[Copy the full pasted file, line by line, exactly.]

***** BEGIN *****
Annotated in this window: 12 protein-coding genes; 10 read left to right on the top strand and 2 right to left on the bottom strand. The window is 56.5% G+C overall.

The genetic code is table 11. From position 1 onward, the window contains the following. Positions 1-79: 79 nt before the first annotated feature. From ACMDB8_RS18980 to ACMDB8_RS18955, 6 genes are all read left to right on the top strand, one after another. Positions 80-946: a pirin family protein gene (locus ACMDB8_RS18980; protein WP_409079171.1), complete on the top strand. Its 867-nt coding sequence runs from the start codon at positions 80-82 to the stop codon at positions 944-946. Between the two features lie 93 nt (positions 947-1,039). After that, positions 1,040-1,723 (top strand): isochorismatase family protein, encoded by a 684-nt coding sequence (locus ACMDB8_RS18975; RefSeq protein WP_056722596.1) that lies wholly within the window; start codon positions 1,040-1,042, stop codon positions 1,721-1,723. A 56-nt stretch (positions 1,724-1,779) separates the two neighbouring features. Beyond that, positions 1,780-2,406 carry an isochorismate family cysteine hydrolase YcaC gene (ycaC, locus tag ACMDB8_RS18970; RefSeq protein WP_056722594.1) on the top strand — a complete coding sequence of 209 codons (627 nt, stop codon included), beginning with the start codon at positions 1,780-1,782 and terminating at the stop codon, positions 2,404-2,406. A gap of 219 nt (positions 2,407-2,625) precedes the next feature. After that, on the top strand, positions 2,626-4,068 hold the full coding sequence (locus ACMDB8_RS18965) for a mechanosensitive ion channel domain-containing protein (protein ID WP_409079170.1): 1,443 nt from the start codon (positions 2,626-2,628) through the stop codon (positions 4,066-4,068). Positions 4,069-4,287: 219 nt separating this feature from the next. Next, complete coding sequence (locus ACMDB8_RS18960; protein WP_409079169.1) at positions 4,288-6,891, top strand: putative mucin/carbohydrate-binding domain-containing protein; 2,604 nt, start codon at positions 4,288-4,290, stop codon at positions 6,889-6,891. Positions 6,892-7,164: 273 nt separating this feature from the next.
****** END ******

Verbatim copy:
Annotated in this window: 12 protein-coding genes; 10 read left to right on the top strand and 2 right to left on the bottom strand. The window is 56.5% G+C overall.

The genetic code is table 11. From position 1 onward, the window contains the following. Positions 1-79: 79 nt before the first annotated feature. From ACMDB8_RS18980 to ACMDB8_RS18955, 6 genes are all read left to right on the top strand, one after another. Positions 80-946: a pirin family protein gene (locus ACMDB8_RS18980; protein WP_409079171.1), complete on the top strand. Its 867-nt coding sequence runs from the start codon at positions 80-82 to the stop codon at positions 944-946. Between the two features lie 93 nt (positions 947-1,039). After that, positions 1,040-1,723 (top strand): isochorismatase family protein, encoded by a 684-nt coding sequence (locus ACMDB8_RS18975; RefSeq protein WP_056722596.1) that lies wholly within the window; start codon positions 1,040-1,042, stop codon positions 1,721-1,723. A 56-nt stretch (positions 1,724-1,779) separates the two neighbouring features. Beyond that, positions 1,780-2,406 carry an isochorismate family cysteine hydrolase YcaC gene (ycaC, locus tag ACMDB8_RS18970; RefSeq protein WP_056722594.1) on the top strand — a complete coding sequence of 209 codons (627 nt, stop codon included), beginning with the start codon at positions 1,780-1,782 and terminating at the stop codon, positions 2,404-2,406. A gap of 219 nt (positions 2,407-2,625) precedes the next feature. After that, on the top strand, positions 2,626-4,068 hold the full coding sequence (locus ACMDB8_RS18965) for a mechanosensitive ion channel domain-containing protein (protein ID WP_409079170.1): 1,443 nt from the start codon (positions 2,626-2,628) through the stop codon (positions 4,066-4,068). Positions 4,069-4,287: 219 nt separating this feature from the next. Next, complete coding sequence (locus ACMDB8_RS18960; protein WP_409079169.1) at positions 4,288-6,891, top strand: putative mucin/carbohydrate-binding domain-containing protein; 2,604 nt, start codon at positions 4,288-4,290, stop codon at positions 6,889-6,891. Positions 6,892-7,164: 273 nt separating this feature from the next.